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Huntington’s disease: from huntingtin function and dysfunction to therapeutic strategies

  • Human Genome & Diseases: Review
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Huntington’s disease (HD) is a neurodegenerative disorder that usually starts in middle age and is characterized by involuntary movements (chorea), personality changes and dementia, leading to death within 10–20 years. The defective gene in HD contains a trinucleotide CAG repeat expansion within its coding region that expresses a polyglutamine repeat in the protein huntingtin. Together with the characteristic formation of aggregates in HD, aberrant protein interactions and several post-translational modifications affect huntingtin during disease progression and lead to the dysfunction and death of selective neurons in the brains of patients. The exact molecular mechanisms by which mutant huntingtin induces cell death are not completely understood but may involve the gain of new toxic functions and the loss of the beneficial properties of huntingtin. This review focuses on the cellular functions in which huntingtin is involved and how a better understanding of pathogenic pathways can lead to new therapeutic approaches.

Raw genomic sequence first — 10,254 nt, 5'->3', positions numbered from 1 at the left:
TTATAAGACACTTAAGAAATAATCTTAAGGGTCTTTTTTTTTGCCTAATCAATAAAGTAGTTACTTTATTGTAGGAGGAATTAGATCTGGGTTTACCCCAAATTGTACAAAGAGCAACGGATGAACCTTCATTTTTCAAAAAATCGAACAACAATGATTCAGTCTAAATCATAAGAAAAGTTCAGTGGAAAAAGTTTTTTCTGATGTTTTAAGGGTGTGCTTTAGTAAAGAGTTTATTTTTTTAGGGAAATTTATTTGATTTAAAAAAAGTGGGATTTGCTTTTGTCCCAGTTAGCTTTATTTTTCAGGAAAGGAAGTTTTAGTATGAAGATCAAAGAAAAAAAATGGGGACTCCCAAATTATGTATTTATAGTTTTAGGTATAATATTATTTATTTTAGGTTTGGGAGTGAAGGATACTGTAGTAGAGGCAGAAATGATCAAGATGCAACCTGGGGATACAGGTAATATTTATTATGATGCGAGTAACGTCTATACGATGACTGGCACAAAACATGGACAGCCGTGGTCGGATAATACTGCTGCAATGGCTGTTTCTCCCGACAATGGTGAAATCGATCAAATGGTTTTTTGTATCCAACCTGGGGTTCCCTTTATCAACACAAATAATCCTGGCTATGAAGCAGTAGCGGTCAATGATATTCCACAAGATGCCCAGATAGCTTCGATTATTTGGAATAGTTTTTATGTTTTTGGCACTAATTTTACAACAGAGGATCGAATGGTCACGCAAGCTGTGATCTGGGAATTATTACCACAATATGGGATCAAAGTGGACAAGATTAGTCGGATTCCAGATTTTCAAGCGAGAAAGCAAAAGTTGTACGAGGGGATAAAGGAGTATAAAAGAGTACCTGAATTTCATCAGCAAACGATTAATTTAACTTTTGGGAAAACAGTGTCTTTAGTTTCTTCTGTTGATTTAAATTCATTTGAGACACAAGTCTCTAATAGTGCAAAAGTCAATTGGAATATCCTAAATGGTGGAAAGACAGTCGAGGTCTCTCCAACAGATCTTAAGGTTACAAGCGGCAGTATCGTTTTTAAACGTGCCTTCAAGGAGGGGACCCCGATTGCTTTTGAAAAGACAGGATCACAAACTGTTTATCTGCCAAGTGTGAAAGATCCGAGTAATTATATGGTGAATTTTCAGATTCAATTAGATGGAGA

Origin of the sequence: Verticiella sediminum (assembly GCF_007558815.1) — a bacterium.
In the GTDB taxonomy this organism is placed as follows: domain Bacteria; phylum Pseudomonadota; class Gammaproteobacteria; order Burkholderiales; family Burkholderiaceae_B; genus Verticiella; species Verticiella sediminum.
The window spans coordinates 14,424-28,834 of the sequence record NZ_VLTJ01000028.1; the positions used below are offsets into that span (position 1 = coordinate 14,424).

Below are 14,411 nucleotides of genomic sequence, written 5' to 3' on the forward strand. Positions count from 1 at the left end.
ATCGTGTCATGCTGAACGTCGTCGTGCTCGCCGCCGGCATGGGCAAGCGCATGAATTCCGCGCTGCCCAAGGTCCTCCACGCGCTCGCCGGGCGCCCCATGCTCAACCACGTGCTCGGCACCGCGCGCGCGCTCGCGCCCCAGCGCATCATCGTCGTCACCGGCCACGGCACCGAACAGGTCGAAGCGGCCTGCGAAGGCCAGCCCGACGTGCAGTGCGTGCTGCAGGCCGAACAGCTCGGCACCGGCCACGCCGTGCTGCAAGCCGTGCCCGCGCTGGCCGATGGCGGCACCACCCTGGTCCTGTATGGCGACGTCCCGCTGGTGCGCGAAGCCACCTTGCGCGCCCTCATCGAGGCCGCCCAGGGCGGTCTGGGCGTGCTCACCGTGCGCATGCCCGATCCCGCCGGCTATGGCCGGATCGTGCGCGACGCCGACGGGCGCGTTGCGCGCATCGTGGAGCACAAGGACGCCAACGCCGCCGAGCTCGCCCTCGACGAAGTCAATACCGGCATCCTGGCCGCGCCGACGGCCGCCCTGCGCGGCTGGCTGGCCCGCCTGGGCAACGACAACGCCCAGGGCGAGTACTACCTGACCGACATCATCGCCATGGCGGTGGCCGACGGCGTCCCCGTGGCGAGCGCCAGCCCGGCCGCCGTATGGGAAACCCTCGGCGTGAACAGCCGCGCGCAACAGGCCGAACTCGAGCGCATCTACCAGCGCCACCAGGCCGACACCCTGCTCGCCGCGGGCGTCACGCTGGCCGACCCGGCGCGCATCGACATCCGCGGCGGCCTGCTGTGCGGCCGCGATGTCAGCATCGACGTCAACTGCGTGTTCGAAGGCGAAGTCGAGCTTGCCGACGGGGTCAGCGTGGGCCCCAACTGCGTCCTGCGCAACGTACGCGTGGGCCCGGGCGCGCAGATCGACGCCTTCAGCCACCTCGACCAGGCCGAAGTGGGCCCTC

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Correspondence to S. Humbert or F. Saudou.

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Received 24 May 2006; received after revision 5 July 2006; accepted 23 August 2006

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Borrell-Pagès, M., Zala, D., Humbert, S. et al. Huntington’s disease: from huntingtin function and dysfunction to therapeutic strategies. Cell. Mol. Life Sci. 63, 2642–2660 (2006).

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